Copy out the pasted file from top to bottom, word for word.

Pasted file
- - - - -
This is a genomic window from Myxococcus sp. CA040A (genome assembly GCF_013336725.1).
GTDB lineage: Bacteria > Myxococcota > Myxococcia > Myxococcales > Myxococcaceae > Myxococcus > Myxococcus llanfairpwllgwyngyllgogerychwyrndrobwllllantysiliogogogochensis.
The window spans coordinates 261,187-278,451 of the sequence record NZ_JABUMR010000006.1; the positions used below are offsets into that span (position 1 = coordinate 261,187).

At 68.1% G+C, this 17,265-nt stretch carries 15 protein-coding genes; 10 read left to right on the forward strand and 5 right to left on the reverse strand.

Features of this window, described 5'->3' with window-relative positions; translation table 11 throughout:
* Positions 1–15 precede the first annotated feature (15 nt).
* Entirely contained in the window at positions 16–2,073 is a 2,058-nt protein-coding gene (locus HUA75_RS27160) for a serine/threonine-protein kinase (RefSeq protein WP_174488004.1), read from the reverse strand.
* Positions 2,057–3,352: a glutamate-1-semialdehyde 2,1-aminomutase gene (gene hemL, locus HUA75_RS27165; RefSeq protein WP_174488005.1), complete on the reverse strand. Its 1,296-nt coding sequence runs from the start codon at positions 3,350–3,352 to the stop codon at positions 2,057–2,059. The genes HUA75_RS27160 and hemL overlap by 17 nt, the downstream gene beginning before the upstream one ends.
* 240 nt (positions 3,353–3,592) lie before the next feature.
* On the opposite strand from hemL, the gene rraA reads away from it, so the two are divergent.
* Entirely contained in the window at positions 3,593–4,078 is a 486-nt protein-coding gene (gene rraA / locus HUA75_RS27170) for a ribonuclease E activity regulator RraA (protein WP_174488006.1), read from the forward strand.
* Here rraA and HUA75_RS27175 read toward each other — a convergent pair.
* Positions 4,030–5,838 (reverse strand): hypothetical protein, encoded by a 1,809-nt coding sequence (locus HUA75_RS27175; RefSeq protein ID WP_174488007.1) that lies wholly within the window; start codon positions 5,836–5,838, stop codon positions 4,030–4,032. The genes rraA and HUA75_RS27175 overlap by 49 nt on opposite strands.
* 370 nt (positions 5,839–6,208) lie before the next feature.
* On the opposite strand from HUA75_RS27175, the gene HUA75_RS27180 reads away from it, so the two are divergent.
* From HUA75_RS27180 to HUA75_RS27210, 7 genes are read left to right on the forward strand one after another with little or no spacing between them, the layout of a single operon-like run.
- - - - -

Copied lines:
This is a genomic window from Myxococcus sp. CA040A (genome assembly GCF_013336725.1).
GTDB lineage: Bacteria > Myxococcota > Myxococcia > Myxococcales > Myxococcaceae > Myxococcus > Myxococcus llanfairpwllgwyngyllgogerychwyrndrobwllllantysiliogogogochensis.
The window spans coordinates 261,187-278,451 of the sequence record NZ_JABUMR010000006.1; the positions used below are offsets into that span (position 1 = coordinate 261,187).

At 68.1% G+C, this 17,265-nt stretch carries 15 protein-coding genes; 10 read left to right on the forward strand and 5 right to left on the reverse strand.

Features of this window, described 5'->3' with window-relative positions; translation table 11 throughout:
* Positions 1–15 precede the first annotated feature (15 nt).
* Entirely contained in the window at positions 16–2,073 is a 2,058-nt protein-coding gene (locus HUA75_RS27160) for a serine/threonine-protein kinase (RefSeq protein WP_174488004.1), read from the reverse strand.
* Positions 2,057–3,352: a glutamate-1-semialdehyde 2,1-aminomutase gene (gene hemL, locus HUA75_RS27165; RefSeq protein WP_174488005.1), complete on the reverse strand. Its 1,296-nt coding sequence runs from the start codon at positions 3,350–3,352 to the stop codon at positions 2,057–2,059. The genes HUA75_RS27160 and hemL overlap by 17 nt, the downstream gene beginning before the upstream one ends.
* 240 nt (positions 3,353–3,592) lie before the next feature.
* On the opposite strand from hemL, the gene rraA reads away from it, so the two are divergent.
* Entirely contained in the window at positions 3,593–4,078 is a 486-nt protein-coding gene (gene rraA / locus HUA75_RS27170) for a ribonuclease E activity regulator RraA (protein WP_174488006.1), read from the forward strand.
* Here rraA and HUA75_RS27175 read toward each other — a convergent pair.
* Positions 4,030–5,838 (reverse strand): hypothetical protein, encoded by a 1,809-nt coding sequence (locus HUA75_RS27175; RefSeq protein ID WP_174488007.1) that lies wholly within the window; start codon positions 5,836–5,838, stop codon positions 4,030–4,032. The genes rraA and HUA75_RS27175 overlap by 49 nt on opposite strands.
* 370 nt (positions 5,839–6,208) lie before the next feature.
* On the opposite strand from HUA75_RS27175, the gene HUA75_RS27180 reads away from it, so the two are divergent.
* From HUA75_RS27180 to HUA75_RS27210, 7 genes are read left to right on the forward strand one after another with little or no spacing between them, the layout of a single operon-like run.